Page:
This big island is the closest point for Palm Beach through St. Lucie County boaters. It's second only to Nassau/New Providence in terms of population, industry and development-but still a fine destination. Freeport is a bustling work town and the Lucaya district has something of a Disney-meets-Vegas atmosphere, but there are gems to explore, like the vast bonefish flats on the north side of the island, among the finest in the entire archipelago. The first Customs and Immigration offices you'll find here are at Old Bahama Bay Marina (www.oldbahamabay.com; 800-444-9469). The marina has fuel and other marine services, and there's an updated resort here. Port Lucaya Marina (www.portlucaya.com; 242-373-9090), farther east along the island, has a Customs and Immigration office to go with its ample dockage and comfortable, reasonably priced hotel rooms. The marina has fast become headquarters for a number of fishing tournaments, including the Ba
cardi Billfish Tournament, held there last month. Count Basie Square, with live music, restaurants and bars, is where it's at after dark. Reference April 2003 for a look at Lucaya.
The Pocket, a northwestern arm of Tongue of the Ocean, sees one of the hottest blue marlin bites in the region in April and May. Chub Cay and the venerable Chub Cay Club (www.chubcay.com; 800-662-8551) is right at the doorstep, with marina services, food and lodging. Great Harbor Cay is another fine bluewater destination. May 2000 was the last time we visited Chub Cay.
Atlantis/Paradise Island Resort has one of the world's most spectacular marine aquariums, as well as a casino, restaurants, water slides and other activities. There are other fine resorts in the area. Fishing is limited mainly to a few big-boat charters who troll heavy tackle for wahoo, tunas and a smattering of reef fish. No flats fishing to speak of-though you can easily charter a plane to numerous outer islands.
Nassau (the name of the city is often used interchangeably, if incorrectly, with the island) is a wonderful place to spend a long weekend, but it's not much fun if you're six hours from a connecting flight to someplace else. My rule of thumb is, if I have to connect through Nassau, I'm staying at my target destination at least four days.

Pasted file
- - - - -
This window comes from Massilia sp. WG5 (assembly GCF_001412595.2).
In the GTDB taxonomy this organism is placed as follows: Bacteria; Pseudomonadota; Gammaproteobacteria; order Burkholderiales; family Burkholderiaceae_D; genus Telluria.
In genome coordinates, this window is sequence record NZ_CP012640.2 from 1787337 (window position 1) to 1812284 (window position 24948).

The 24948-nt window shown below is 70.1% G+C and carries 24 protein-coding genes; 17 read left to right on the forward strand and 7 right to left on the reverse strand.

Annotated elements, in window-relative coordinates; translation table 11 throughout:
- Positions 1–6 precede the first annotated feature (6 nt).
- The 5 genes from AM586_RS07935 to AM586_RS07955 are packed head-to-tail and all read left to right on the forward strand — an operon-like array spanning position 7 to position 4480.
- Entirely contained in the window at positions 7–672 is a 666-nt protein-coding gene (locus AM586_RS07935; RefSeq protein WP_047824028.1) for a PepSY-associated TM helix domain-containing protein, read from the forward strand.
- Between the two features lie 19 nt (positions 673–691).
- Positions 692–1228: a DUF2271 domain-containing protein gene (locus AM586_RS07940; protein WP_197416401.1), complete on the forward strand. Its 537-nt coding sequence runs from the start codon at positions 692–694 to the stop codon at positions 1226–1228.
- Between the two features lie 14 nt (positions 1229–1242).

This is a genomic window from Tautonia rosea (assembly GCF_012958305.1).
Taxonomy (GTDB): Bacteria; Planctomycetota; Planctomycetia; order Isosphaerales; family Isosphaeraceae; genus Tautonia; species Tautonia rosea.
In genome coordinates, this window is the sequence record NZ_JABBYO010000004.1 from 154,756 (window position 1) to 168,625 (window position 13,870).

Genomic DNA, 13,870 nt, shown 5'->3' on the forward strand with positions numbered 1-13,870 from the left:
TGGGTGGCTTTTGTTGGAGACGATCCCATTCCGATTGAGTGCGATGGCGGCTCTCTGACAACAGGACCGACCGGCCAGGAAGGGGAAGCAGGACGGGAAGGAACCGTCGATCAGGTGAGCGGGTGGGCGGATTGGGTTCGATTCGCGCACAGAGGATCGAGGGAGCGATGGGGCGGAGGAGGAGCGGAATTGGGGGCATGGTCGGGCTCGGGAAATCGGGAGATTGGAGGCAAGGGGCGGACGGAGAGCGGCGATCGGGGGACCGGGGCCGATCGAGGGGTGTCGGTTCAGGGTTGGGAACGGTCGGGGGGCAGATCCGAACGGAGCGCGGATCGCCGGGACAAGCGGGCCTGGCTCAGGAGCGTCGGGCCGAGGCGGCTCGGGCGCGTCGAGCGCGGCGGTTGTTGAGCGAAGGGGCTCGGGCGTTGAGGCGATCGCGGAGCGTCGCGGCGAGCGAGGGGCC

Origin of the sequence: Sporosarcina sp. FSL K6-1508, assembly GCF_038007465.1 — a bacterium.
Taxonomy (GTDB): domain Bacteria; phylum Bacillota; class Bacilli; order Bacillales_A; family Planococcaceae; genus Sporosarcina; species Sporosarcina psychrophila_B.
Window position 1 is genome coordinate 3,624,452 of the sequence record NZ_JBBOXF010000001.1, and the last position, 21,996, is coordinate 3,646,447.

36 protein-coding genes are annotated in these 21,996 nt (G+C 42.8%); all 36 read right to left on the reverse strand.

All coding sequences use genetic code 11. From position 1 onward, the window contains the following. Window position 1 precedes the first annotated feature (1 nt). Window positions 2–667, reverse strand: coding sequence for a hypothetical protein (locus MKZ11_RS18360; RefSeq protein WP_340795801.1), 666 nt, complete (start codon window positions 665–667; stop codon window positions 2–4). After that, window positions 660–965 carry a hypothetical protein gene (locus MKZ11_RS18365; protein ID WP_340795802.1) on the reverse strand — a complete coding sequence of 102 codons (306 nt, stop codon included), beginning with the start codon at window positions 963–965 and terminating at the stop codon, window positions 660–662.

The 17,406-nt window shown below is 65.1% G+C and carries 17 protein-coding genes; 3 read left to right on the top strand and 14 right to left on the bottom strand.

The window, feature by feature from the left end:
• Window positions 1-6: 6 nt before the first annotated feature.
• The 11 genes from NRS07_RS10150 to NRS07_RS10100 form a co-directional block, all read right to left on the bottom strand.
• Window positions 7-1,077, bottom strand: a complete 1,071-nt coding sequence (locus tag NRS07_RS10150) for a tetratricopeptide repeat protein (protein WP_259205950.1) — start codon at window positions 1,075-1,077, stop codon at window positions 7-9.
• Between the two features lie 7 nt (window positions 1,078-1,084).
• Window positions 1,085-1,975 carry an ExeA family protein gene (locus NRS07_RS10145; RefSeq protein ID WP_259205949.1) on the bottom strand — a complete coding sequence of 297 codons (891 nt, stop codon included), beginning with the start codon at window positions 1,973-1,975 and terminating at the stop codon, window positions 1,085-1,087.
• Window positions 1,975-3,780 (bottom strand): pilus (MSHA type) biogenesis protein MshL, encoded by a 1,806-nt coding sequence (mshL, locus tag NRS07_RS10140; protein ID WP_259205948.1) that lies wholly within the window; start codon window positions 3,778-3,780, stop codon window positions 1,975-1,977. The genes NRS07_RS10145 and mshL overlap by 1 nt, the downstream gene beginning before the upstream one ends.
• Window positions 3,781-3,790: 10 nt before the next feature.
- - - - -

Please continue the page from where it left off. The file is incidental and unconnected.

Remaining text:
Nassau has long been on my list of Christmas vacations. I've always wanted to catch the colorful and raucous Junkanoo parade, for which virtually the entire city turns out. Junkanoo is celebrated on Boxing Day (a national holiday on Dec. 26) and again on New Year's Day. Costumed revelers shake down the streets to the beat of drums and bells in the Bahamas' answer to Mardi Gras or Carnival.
Harbour Island-specifically Valentine's Resort and Marina (242-333-2142)-is a traditional outpost for intrepid Florida boaters. Yellowfin tuna and blue marlin fishing is world-class.
The main island of Eleuthera, extending south from Harbour Island for another 100 miles or so, is also an attractive spot for fly-in fishermen. There is a number of places to hole up and chase bonefish or sunshine for a few days, and the road system offers access to some pretty good flats. You'll get some idea of the fishery in the March 2001 issue.
The Abacos comprise such an important and diverse fishing destination that we decided to devote an entire issue to it. Such famous fishing spots as Walkers Cay, Spanish Cay, Guana Cay, Treasure Cay and Elbow Cay are scattered along the northern reefline that fronts the Little Bahama Bank.
See next month's issue for a complete look at the cruising and angling opportunities here. And stay tuned for future coverage of fishing Bahama Out Islands.